- The cultures, styles, and periods characteristic of China. To specifically refer to the cultures of ancient Chine, use "Ancient Chinese."
- Refers to pigment in a medium, such as ink, water, or oil. A common example is in referring to the media of Asian art (e.g., "ink and color on paper").
- Unique works in which images are formed primarily by the direct application of pigments suspended in oil, water, egg yolk, molten wax, or other liquid, arranged in masses of color, onto a generally two-dimensional surface.
- Refers to paintings having a long, narrow scroll format. Term is often used in the context of Chinese and Japanese paintings on either hanging scrolls (kakemono, if Japanese) or on handscrolls (emakimono, if Japanese). For written documents on long, rolled strips, see "scrolls (information artifacts)."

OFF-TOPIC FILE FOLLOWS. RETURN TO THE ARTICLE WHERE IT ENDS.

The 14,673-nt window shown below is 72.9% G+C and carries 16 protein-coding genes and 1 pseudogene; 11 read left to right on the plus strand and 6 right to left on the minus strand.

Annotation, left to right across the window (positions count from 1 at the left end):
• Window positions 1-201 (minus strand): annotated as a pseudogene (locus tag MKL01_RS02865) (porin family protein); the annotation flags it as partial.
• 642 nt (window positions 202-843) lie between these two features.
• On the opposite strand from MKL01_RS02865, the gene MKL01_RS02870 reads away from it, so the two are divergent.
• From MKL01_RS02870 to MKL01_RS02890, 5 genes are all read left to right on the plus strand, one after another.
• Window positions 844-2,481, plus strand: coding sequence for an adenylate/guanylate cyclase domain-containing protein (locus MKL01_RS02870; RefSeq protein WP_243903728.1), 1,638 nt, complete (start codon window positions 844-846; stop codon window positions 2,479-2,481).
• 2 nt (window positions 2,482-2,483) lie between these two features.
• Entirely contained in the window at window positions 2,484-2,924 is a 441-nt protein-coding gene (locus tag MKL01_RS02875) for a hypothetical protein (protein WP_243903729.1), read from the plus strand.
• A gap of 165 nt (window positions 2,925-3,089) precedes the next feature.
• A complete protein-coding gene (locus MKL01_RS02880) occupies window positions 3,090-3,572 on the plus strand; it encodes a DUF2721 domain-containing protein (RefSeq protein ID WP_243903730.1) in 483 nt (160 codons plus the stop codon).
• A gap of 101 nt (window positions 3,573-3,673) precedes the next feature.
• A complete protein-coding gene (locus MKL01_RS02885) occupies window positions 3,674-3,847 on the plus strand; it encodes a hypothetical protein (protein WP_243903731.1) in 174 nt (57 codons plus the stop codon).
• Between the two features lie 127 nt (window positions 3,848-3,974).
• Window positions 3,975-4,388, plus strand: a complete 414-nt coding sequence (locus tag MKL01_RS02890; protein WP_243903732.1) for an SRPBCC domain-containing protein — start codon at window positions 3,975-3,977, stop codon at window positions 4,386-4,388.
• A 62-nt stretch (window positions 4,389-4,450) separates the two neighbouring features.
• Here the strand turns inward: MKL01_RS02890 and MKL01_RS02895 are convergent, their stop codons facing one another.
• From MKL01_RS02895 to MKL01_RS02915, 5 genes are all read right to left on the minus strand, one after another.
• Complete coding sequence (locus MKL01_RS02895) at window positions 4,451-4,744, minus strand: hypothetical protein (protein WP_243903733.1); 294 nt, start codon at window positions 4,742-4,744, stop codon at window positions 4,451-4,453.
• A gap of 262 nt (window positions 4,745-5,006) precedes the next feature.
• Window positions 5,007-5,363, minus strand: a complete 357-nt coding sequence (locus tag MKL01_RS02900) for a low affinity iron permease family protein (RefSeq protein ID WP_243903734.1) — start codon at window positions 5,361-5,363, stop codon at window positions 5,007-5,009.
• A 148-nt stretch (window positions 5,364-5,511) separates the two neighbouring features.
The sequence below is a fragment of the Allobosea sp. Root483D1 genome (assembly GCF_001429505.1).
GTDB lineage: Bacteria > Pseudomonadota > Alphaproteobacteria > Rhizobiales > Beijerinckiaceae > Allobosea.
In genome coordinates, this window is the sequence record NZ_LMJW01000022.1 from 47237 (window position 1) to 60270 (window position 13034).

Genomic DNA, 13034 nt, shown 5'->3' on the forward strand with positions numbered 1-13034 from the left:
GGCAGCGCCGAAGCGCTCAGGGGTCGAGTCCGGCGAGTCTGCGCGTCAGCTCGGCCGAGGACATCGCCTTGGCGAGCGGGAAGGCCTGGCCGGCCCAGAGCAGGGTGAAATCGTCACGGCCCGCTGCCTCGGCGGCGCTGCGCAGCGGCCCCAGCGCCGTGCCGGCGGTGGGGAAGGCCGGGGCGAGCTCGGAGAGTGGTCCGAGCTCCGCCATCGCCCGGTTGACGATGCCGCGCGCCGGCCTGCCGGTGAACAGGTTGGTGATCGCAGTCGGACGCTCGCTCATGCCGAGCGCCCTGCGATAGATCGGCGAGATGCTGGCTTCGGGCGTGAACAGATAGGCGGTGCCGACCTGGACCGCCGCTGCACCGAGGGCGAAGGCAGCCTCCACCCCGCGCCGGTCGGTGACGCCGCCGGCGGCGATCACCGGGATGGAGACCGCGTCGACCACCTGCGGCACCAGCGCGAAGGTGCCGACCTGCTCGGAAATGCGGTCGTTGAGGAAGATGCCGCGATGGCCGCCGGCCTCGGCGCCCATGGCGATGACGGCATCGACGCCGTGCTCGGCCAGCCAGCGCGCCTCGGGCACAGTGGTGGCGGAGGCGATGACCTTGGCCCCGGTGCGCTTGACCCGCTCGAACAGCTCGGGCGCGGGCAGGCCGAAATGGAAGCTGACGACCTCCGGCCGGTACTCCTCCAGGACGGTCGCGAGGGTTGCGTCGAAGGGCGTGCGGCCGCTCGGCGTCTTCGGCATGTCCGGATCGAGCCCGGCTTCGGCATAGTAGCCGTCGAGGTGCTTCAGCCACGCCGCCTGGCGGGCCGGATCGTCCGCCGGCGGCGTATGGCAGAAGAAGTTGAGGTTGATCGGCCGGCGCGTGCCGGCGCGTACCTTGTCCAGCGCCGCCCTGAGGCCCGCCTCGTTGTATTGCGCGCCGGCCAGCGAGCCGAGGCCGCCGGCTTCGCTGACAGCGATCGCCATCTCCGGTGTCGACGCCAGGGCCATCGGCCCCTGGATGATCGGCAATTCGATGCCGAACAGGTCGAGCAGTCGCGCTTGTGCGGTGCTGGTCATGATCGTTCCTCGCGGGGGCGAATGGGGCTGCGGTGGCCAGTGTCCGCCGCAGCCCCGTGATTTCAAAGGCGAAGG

- Textile made from silk fiber, which is a fiber derived from the cocoon of the silkworm moth.
- Religion and philosophical tradition originating in China, generally emphasizing individual freedom and spontaneity, laissez-faire government and social primitivism, techniques of self-transformation, mystical experience, and individual and government ethical responsibility. It is founded on the texts of the Tao-te Ching, Chuang-tzu, and Lieh-tzu. Later, the tradition diverged, resulting in strictly philosophical Taoism on the one hand, and religious Taoism on the other. The governing principle of the latter is the struggle to reach a state of 'immortality' through a strict regimen of dietary restrictions, breath control, meditation and visualization of the gods that inhabit the body, sexual control and discipline, the practice of theoretical internal alchemy (nei-tan) used to energize the Yin and Yang forces within the body, and the use of magic talismans. Successful devotees were known as hsien (Immortals).
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